Wanderlei Silva to donate brain for testing after his death as he admits to concussion-like symptoms - MMA - TheMacLife

Wanderlei Silva to donate brain for testing after his death as he admits to concussion-like symptoms

Despite the dangers associated with head trauma in mixed martial arts, Silva says he has no plans to retire.

By John Balfe - 7 Feb 2019

Wanderlei Silva is one of the last vestiges of the olden days of mixed martial arts. 

The 42-year-old has competed in 51 professional fights throughout his 23-year professional career. In that time he has been defeated on seven occasions by knockout or TKO but when you add to that the famed ‘gym wars’ he regularly undertook in the famed Chute Boxe Academy in Curitiba, Brazil, and the tally of the strikes his head has absorbed really begins to hit home.

Despite just four wins in the last 13 years, Silva says that he is not yet thinking about retirement but does admit that the wear and tear he has put his body through in the last two decades is beginning to show — something he says he received further clarity on during a discussion he participated on related to the risk of concussion and its relationship to dementia pugilistica, or chronic traumatic encephalopathy (CTE).

“I was at this lecture about concussions and I had eight out of the 10 symptons the guy talked about,” Silva said to Portal do Vale Tudo.

“For example, mood swings, forgetfulness, trouble sleeping. Back in my day, we used to believe that the more punches you took, the more you could take. It’s actually the opposite. The more you take, the less you’ll be able to handle in a fight. If I could leave one tip for young fighters it’s not to get beat up everyday. Whoever has young students, don’t let them take too many punches to the head, there’s a right time for a harder session, but it can’t be an everyday routine.”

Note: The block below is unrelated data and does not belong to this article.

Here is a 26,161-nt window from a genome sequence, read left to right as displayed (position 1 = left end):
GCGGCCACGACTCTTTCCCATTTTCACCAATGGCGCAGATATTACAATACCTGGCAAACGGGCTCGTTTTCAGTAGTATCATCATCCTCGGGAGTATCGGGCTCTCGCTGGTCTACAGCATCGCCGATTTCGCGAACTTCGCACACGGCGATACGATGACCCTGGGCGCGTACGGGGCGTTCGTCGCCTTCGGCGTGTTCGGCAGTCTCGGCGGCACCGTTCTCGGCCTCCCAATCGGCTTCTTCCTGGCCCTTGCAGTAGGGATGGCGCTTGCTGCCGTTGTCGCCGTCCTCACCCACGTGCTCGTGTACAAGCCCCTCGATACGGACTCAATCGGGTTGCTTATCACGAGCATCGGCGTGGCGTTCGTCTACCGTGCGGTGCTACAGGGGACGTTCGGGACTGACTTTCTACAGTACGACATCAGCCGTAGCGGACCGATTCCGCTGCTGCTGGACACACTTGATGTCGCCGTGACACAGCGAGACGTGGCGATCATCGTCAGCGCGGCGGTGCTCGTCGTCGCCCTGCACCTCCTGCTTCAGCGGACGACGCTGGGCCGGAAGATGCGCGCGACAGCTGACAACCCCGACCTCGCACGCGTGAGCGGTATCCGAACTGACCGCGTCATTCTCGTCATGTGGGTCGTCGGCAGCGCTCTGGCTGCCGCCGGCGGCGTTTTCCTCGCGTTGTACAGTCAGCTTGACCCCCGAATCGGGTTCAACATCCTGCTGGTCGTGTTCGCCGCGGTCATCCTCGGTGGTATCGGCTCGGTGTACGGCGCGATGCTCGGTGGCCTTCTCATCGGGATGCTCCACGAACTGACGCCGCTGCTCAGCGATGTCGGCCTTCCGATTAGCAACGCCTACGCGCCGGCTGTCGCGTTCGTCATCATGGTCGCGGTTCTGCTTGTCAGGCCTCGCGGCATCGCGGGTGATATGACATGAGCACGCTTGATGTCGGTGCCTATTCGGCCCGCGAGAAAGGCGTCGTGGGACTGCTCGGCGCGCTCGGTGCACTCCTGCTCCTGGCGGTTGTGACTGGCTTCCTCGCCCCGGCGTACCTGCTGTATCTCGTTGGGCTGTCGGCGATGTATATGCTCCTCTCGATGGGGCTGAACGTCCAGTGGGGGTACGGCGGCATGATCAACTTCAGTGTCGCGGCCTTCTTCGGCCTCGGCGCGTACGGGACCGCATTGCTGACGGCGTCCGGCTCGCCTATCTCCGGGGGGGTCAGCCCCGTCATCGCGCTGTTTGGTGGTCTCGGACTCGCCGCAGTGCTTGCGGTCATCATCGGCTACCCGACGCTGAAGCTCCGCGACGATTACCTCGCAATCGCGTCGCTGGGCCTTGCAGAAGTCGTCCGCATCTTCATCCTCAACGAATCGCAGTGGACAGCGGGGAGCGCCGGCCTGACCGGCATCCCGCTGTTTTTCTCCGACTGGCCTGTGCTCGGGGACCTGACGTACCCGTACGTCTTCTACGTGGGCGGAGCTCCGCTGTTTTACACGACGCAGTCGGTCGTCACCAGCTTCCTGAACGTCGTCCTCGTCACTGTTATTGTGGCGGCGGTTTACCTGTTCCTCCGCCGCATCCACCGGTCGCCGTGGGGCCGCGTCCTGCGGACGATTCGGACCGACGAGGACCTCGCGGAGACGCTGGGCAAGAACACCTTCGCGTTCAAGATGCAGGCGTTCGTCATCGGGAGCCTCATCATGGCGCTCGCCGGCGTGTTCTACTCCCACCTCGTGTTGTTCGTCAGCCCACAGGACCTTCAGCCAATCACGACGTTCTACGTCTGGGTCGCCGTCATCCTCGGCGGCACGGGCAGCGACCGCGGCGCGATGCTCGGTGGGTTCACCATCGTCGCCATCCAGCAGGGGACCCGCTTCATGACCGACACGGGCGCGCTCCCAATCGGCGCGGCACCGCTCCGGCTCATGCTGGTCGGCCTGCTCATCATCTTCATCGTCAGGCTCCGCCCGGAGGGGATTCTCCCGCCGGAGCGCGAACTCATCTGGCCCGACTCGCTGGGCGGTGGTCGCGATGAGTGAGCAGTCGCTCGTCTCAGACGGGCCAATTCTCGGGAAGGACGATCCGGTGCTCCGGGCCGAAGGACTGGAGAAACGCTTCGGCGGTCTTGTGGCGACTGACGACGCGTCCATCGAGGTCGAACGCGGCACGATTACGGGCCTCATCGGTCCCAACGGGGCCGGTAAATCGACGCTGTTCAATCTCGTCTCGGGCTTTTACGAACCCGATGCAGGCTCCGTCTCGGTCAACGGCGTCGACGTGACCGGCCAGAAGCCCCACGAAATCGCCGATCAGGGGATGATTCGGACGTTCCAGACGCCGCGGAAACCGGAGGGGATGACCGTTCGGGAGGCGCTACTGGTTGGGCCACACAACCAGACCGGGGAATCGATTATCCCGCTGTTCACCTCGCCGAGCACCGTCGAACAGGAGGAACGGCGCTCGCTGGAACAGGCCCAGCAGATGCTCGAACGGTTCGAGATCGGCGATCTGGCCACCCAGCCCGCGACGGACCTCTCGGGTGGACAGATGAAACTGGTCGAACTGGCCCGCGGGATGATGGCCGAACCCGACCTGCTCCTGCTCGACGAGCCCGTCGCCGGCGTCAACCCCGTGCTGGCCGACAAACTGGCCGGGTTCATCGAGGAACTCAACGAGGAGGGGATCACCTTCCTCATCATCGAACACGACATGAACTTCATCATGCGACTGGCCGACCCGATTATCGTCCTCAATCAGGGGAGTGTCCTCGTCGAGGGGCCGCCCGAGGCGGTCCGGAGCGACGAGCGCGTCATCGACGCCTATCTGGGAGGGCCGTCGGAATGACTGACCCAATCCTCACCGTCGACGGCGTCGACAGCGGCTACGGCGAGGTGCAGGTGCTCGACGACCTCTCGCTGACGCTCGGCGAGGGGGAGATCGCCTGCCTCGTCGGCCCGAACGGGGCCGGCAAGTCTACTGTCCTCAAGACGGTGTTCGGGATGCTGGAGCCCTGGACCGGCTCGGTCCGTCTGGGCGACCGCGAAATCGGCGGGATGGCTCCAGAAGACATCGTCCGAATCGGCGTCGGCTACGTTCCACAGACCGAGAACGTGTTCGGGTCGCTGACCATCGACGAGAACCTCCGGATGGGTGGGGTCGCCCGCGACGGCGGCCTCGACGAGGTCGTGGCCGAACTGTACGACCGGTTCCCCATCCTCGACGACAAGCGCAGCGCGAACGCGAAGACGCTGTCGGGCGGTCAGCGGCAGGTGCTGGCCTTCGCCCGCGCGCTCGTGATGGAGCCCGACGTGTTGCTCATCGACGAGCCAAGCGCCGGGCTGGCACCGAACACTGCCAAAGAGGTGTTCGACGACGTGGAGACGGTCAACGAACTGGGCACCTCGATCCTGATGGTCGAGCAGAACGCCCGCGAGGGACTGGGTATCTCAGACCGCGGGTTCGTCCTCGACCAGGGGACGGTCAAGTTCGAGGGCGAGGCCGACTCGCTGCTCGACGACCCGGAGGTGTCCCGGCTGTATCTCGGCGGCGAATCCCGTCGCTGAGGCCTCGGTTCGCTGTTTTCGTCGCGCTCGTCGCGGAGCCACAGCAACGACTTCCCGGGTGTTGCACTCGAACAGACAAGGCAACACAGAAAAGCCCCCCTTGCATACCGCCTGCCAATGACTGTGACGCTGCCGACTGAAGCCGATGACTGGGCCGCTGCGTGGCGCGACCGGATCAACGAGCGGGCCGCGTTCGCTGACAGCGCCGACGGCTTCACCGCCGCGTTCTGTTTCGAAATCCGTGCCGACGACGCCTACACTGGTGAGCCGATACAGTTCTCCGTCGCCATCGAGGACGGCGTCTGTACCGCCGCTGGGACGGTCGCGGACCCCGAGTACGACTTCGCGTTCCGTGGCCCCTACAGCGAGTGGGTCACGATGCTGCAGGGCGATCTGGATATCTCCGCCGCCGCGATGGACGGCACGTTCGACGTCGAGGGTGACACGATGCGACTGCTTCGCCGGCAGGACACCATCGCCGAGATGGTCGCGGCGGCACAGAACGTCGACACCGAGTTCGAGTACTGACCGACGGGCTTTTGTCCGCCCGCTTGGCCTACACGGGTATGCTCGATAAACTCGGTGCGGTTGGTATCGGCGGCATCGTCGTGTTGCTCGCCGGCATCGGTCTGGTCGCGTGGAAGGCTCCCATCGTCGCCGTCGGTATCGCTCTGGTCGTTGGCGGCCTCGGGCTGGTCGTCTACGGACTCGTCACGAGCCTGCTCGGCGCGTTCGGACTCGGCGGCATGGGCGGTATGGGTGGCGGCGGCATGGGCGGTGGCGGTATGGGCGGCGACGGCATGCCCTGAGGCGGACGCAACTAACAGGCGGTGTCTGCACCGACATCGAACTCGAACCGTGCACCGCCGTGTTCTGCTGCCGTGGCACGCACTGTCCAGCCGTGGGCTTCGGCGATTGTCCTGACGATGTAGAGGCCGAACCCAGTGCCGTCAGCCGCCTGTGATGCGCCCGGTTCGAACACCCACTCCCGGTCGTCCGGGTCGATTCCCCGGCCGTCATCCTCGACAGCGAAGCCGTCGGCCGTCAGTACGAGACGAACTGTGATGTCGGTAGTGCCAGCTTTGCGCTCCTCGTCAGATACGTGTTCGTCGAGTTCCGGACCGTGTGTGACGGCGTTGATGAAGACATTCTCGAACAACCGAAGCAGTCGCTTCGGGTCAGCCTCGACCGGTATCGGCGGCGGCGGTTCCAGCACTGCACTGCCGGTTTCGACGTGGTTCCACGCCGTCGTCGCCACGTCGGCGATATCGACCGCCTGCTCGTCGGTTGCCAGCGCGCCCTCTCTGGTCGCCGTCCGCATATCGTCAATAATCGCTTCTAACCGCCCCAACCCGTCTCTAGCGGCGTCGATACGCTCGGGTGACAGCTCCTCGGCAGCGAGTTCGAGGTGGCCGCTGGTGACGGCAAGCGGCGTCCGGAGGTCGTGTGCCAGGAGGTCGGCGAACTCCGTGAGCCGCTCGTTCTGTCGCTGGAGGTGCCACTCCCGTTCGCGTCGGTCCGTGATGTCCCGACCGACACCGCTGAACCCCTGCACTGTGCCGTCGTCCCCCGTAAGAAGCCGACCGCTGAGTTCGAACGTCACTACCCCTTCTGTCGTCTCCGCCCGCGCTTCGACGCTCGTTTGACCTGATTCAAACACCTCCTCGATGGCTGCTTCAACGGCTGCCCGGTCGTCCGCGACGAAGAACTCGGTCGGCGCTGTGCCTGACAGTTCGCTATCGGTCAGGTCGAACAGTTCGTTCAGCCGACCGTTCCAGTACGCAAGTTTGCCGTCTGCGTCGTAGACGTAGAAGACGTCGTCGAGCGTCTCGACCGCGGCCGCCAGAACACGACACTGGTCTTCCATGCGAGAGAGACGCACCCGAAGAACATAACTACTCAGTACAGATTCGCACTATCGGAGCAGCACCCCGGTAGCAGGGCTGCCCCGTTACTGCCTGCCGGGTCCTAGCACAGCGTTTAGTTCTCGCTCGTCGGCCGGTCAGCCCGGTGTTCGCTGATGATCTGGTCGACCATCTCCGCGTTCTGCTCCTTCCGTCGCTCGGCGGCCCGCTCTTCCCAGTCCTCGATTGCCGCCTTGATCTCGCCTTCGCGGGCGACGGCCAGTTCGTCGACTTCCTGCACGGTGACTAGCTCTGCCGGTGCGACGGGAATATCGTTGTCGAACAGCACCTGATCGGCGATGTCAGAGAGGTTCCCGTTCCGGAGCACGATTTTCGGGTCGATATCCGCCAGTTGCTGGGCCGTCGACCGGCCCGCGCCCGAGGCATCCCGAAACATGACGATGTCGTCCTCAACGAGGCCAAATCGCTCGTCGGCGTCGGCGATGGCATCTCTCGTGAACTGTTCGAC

With this in mind, Silva says he is taking measures to ensure that his brain can be donated to science to help understand the dangers facing professional fighters.

“I’ve been doing a lot of thinking and I even tried to get in touch with some people so I could make this donation happen. I’m really interested in donating (my brain) it since I won’t be using it anyway. It’s a really important field.”

However, despite being appraised of the dangers Silva is showing no sign of slowing down and is chasing a rematch with old foe Vitor Belfort whom he met in a legendarily brief bout in 1998.

“I only became Wanderlei Silva after that loss to Vitor. I didn’t study him, I didn’t know he was that explosive. Everyone knows Vitor, if he can’t explode right at the beginning, he’ll probably surrender. For me, being the gladiator that I am, it pissed me off that I lost that fight. You know how it goes, I’ll lose to anyone, but not to that guy. It turns out I did lose to him, what can I say? It’s been 20 years I’ve been chasing him and he has not done anything but run.”

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